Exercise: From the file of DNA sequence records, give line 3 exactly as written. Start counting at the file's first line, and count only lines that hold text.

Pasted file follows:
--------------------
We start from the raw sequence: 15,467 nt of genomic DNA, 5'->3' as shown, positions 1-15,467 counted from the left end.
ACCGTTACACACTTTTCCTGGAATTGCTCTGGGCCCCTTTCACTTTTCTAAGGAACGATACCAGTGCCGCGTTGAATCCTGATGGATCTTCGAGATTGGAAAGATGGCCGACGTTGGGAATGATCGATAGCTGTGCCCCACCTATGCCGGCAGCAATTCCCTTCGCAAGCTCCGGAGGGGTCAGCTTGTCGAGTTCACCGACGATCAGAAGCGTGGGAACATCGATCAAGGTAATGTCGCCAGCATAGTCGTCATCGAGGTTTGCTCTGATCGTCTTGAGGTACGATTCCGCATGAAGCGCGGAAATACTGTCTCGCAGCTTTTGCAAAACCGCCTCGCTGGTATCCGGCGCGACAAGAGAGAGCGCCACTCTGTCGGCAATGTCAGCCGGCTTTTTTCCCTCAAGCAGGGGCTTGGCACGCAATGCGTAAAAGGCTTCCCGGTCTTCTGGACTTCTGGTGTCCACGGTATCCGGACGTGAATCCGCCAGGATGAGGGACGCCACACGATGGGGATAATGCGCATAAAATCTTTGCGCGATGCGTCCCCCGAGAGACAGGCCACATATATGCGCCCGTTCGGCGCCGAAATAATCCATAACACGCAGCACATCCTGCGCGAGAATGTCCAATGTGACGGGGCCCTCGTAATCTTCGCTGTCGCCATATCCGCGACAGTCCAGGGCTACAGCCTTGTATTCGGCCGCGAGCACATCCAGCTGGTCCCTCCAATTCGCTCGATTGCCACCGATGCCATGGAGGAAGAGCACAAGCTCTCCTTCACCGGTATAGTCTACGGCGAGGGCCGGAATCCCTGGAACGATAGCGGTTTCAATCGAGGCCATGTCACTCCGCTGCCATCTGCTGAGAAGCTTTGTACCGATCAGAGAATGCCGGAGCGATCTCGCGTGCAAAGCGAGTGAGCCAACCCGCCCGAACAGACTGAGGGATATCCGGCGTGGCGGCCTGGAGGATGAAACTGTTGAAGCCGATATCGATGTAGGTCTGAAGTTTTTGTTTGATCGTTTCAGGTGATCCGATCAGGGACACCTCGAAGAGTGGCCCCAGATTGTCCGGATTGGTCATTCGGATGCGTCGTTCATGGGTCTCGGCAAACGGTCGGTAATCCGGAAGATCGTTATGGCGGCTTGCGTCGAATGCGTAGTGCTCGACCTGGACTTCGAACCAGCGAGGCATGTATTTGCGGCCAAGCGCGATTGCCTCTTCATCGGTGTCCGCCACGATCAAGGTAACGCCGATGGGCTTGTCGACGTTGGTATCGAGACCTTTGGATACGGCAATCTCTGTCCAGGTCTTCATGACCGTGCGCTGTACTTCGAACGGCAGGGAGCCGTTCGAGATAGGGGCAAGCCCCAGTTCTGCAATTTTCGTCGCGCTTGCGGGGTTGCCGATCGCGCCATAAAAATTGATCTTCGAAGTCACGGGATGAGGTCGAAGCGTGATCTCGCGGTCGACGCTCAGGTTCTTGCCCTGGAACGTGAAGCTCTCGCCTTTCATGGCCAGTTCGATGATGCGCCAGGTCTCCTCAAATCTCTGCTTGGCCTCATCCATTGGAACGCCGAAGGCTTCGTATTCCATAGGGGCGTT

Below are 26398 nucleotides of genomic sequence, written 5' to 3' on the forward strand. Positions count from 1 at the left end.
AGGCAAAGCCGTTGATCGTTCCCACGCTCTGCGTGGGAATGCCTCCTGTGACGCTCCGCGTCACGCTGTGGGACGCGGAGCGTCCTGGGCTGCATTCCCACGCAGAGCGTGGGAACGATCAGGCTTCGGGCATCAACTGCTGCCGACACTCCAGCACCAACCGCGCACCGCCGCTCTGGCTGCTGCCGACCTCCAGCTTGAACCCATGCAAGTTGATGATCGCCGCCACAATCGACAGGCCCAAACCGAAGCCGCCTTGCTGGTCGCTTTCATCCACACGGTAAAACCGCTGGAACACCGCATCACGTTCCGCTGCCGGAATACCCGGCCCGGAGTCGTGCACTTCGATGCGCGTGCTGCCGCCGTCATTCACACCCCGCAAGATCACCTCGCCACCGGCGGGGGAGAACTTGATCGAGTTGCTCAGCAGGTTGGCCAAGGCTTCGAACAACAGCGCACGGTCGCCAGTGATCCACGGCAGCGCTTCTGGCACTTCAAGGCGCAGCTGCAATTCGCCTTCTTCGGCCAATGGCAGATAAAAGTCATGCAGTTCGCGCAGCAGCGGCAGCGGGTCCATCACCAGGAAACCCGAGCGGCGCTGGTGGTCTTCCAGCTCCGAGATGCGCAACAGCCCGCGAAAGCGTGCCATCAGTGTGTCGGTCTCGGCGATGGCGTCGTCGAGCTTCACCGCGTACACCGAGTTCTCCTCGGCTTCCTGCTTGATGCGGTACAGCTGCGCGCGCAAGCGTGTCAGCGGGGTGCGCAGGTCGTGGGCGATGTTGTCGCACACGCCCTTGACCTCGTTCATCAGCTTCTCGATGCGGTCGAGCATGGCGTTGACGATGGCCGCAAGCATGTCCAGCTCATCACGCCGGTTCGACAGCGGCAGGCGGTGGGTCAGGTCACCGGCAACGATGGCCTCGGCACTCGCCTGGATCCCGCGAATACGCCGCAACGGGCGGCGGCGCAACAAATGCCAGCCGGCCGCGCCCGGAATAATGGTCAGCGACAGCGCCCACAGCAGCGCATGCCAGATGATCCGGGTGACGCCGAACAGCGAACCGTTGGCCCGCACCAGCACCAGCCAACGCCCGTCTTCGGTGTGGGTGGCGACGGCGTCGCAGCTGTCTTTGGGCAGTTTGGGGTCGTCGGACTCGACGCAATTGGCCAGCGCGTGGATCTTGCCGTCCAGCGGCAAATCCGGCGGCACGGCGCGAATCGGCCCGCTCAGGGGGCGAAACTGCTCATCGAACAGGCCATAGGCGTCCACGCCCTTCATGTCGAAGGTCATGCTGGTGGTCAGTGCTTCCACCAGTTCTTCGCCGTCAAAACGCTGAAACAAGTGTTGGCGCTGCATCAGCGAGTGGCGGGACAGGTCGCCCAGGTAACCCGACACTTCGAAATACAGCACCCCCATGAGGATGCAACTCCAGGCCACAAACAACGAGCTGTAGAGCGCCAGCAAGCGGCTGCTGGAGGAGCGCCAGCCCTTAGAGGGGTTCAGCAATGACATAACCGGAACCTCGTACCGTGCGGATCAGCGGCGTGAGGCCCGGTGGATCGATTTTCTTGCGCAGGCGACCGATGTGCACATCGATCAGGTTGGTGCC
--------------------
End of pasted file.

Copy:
Below are 26398 nucleotides of genomic sequence, written 5' to 3' on the forward strand. Positions count from 1 at the left end.